Boarding the fabled bullet train and travelling to Kyoto, I was fortunate to have as my guide So Yamane, who teaches Urdu at Osaka University, and we walked through the city of temples talking in and about Urdu. Yamane read Urdu at the Oriental College in Lahore and carried out research work in Karachi. It was then that I first met him at the behest of legendary scholar Mushfiq Khwaja. Yamane went on to publish a meticulously researched and thorough monograph on Ghulam Abbas. It appeared as a book from Lahore and needs to be reprinted as it remains a standard work on this much admired author, a fine model for other researchers. Yamane is working on Rani Ketki Ki Kahani [The Story of Rani Ketki] these days.
With loving detail, Hiroshi recounted for me the century-long history of Urdu studies in Japan. It was in April 1908 that a course in Hindustani was opened at the Tokyo School of Foreign Languages, which later became a university. As the course led on to an entire department, its early faculty included the enigmatic freedom fighter Barkatullah from Bhopal, who was later dismissed from service and deported at the insistence of the British Indian government. In 1932, Noorul Hassan Barlas became associated with the institute and wrote a number of articles on Japanese culture, contributing to the Delhi-based literary magazine Saqi’s special issue on Japan.
Once the educational system was reorganised after the Second World War, Urdu departments were established at both Tokyo and Osaka’s Universities of Foreign Studies. Urdu is also taught at Daito Bunka University. Through the pioneering efforts of Takeshi Suzuki, widely respected as a dedicated scholar, basic work on compiling a Japanese-Urdu dictionary and Urdu grammar was carried out. There is an entire galaxy of committed scholars and their endeavours, working against unimaginable odds, seem to be a worthwhile subject for research in itself. Khurram Sohail has devoted an entire book on Japan-related cultural themes, but it is a fascinating story which needs to be told in full detail.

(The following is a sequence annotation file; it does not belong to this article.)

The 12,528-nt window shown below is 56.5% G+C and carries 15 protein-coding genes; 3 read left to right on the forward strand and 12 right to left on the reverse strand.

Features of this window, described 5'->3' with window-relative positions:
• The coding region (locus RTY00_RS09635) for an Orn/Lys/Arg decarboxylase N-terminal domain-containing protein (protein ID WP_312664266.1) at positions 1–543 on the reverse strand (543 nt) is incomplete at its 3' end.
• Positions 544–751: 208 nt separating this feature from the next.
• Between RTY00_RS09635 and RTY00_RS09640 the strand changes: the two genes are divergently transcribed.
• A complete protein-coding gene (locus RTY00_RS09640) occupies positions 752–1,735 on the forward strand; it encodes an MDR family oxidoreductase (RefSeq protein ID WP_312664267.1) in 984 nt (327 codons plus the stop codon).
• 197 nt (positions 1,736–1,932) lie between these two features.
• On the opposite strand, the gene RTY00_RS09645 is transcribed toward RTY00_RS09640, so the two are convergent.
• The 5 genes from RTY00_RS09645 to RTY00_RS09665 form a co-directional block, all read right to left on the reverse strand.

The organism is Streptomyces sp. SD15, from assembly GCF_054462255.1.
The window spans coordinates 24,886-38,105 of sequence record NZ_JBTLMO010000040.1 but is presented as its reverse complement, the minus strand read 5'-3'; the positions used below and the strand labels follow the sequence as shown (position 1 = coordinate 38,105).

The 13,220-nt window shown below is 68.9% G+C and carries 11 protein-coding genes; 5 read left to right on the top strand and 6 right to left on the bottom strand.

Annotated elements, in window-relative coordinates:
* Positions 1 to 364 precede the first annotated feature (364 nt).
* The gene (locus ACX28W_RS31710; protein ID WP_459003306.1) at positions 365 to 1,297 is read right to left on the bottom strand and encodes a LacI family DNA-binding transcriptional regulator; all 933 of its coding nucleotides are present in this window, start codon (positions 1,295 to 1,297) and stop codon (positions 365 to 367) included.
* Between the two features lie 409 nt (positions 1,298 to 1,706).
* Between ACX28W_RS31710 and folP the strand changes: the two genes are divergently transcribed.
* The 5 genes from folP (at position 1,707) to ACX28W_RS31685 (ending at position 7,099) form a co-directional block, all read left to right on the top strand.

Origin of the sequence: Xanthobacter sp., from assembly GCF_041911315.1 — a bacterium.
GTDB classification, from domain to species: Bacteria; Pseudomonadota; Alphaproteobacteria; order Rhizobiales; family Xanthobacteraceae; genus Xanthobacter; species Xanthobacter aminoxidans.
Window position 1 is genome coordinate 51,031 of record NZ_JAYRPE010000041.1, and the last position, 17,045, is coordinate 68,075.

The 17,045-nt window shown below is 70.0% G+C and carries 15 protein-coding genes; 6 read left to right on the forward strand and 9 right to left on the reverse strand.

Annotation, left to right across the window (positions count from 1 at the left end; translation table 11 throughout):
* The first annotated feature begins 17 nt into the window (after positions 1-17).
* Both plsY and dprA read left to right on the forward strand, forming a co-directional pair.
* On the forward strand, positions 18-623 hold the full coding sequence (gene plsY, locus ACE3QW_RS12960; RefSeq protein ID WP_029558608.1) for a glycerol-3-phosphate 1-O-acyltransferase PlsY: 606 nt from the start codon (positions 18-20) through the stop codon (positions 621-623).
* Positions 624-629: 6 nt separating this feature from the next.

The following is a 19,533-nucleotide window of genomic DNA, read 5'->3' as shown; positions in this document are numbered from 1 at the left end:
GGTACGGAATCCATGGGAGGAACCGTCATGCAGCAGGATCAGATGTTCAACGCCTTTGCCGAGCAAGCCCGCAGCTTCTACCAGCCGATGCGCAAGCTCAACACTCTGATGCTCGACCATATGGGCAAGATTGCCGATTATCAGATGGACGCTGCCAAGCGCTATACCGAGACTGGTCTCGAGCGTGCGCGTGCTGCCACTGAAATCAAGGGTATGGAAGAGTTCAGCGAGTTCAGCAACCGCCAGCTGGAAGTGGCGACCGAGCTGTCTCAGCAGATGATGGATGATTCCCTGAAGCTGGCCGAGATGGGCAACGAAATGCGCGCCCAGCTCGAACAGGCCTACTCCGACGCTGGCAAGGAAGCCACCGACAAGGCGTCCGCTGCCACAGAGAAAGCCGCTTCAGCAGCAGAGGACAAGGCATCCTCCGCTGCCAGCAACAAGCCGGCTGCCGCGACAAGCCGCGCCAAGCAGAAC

One most important figure, highly respected for translations of Mirza Ghalib, Allama Muhammad Iqbal, Faiz Ahmed Faiz and Saadat Hasan Manto is Hiroji Kataoka whom I later met at the International Urdu Conference organised by the Arts Council in Karachi. Kataoka began his long span as a translator by rendering Manto’s short stories into Japanese. It took him several years to render Gahlib’s Divan into Japanese, but he kept refining and adding to the critical introduction in order to make the poet accessible to Japanese readers. Not stopping here, he went on to translate selections from Iqbal and the works of Faiz. Earlier, T. Matsumura published his translations from the poetry of Mir Taqi Mir followed by Wali Mohammad Wali and Khwaja Mir Dard. The flip side of the coin is that Lahore’s Mashal Books undertook translations, with support from a Japanese foundation, of books by Yasunari Kawabata, Shusako Endo, Kobe Abe and other Japanese modern masters. But that, as they say, is a story for another day.
The columnist teaches a course on reading the Partition in fiction and film at a university in Karachi
Published in Dawn, EOS, January 7th, 2017